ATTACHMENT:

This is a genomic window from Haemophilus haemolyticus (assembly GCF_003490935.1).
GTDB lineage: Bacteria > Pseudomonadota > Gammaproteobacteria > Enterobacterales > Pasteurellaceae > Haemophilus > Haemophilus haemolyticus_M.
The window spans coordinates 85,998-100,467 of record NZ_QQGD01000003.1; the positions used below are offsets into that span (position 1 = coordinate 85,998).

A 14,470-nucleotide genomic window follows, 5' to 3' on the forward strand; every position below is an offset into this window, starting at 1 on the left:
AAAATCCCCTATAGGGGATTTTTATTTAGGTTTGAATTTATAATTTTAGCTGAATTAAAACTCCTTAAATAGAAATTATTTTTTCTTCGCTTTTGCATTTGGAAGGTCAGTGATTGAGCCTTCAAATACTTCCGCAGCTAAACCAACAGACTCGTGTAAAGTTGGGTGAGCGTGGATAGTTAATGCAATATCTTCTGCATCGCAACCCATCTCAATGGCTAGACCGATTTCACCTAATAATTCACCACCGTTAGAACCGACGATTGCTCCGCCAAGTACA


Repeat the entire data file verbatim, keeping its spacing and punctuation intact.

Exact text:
This is a genomic window from Haemophilus haemolyticus (assembly GCF_003490935.1).
GTDB lineage: Bacteria > Pseudomonadota > Gammaproteobacteria > Enterobacterales > Pasteurellaceae > Haemophilus > Haemophilus haemolyticus_M.
The window spans coordinates 85,998-100,467 of record NZ_QQGD01000003.1; the positions used below are offsets into that span (position 1 = coordinate 85,998).

A 14,470-nucleotide genomic window follows, 5' to 3' on the forward strand; every position below is an offset into this window, starting at 1 on the left:
AAAATCCCCTATAGGGGATTTTTATTTAGGTTTGAATTTATAATTTTAGCTGAATTAAAACTCCTTAAATAGAAATTATTTTTTCTTCGCTTTTGCATTTGGAAGGTCAGTGATTGAGCCTTCAAATACTTCCGCAGCTAAACCAACAGACTCGTGTAAAGTTGGGTGAGCGTGGATAGTTAATGCAATATCTTCTGCATCGCAACCCATCTCAATGGCTAGACCGATTTCACCTAATAATTCACCACCGTTAGAACCGACGATTGCTCCGCCAAGTACA